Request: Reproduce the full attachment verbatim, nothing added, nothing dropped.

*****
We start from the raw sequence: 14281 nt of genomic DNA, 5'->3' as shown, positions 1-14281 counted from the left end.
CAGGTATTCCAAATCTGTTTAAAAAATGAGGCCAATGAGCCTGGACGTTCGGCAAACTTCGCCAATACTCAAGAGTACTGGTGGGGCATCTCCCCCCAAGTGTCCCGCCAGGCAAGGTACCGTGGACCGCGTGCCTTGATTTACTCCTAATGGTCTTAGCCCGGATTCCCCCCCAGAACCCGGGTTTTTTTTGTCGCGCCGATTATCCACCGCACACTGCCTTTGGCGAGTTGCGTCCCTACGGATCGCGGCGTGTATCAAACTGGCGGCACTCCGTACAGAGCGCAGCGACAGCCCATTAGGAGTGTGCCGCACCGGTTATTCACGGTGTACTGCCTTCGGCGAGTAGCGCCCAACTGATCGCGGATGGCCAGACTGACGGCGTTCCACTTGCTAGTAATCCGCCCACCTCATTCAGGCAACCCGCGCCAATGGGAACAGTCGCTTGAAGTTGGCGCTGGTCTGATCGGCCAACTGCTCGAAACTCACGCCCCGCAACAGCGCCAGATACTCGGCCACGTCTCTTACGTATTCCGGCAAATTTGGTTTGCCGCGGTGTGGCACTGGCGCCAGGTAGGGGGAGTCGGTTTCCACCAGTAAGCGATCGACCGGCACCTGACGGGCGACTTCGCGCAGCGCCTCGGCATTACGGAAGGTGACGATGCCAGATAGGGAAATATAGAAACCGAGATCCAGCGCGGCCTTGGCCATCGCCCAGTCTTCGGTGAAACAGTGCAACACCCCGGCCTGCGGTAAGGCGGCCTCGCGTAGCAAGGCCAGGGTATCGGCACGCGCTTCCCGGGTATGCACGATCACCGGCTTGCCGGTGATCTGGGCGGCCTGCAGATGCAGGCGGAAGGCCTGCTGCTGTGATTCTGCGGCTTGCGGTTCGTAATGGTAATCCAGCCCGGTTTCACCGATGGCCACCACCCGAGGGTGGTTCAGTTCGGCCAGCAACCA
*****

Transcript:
We start from the raw sequence: 14281 nt of genomic DNA, 5'->3' as shown, positions 1-14281 counted from the left end.
CAGGTATTCCAAATCTGTTTAAAAAATGAGGCCAATGAGCCTGGACGTTCGGCAAACTTCGCCAATACTCAAGAGTACTGGTGGGGCATCTCCCCCCAAGTGTCCCGCCAGGCAAGGTACCGTGGACCGCGTGCCTTGATTTACTCCTAATGGTCTTAGCCCGGATTCCCCCCCAGAACCCGGGTTTTTTTTGTCGCGCCGATTATCCACCGCACACTGCCTTTGGCGAGTTGCGTCCCTACGGATCGCGGCGTGTATCAAACTGGCGGCACTCCGTACAGAGCGCAGCGACAGCCCATTAGGAGTGTGCCGCACCGGTTATTCACGGTGTACTGCCTTCGGCGAGTAGCGCCCAACTGATCGCGGATGGCCAGACTGACGGCGTTCCACTTGCTAGTAATCCGCCCACCTCATTCAGGCAACCCGCGCCAATGGGAACAGTCGCTTGAAGTTGGCGCTGGTCTGATCGGCCAACTGCTCGAAACTCACGCCCCGCAACAGCGCCAGATACTCGGCCACGTCTCTTACGTATTCCGGCAAATTTGGTTTGCCGCGGTGTGGCACTGGCGCCAGGTAGGGGGAGTCGGTTTCCACCAGTAAGCGATCGACCGGCACCTGACGGGCGACTTCGCGCAGCGCCTCGGCATTACGGAAGGTGACGATGCCAGATAGGGAAATATAGAAACCGAGATCCAGCGCGGCCTTGGCCATCGCCCAGTCTTCGGTGAAACAGTGCAACACCCCGGCCTGCGGTAAGGCGGCCTCGCGTAGCAAGGCCAGGGTATCGGCACGCGCTTCCCGGGTATGCACGATCACCGGCTTGCCGGTGATCTGGGCGGCCTGCAGATGCAGGCGGAAGGCCTGCTGCTGTGATTCTGCGGCTTGCGGTTCGTAATGGTAATCCAGCCCGGTTTCACCGATGGCCACCACCCGAGGGTGGTTCAGTTCGGCCAGCAACCA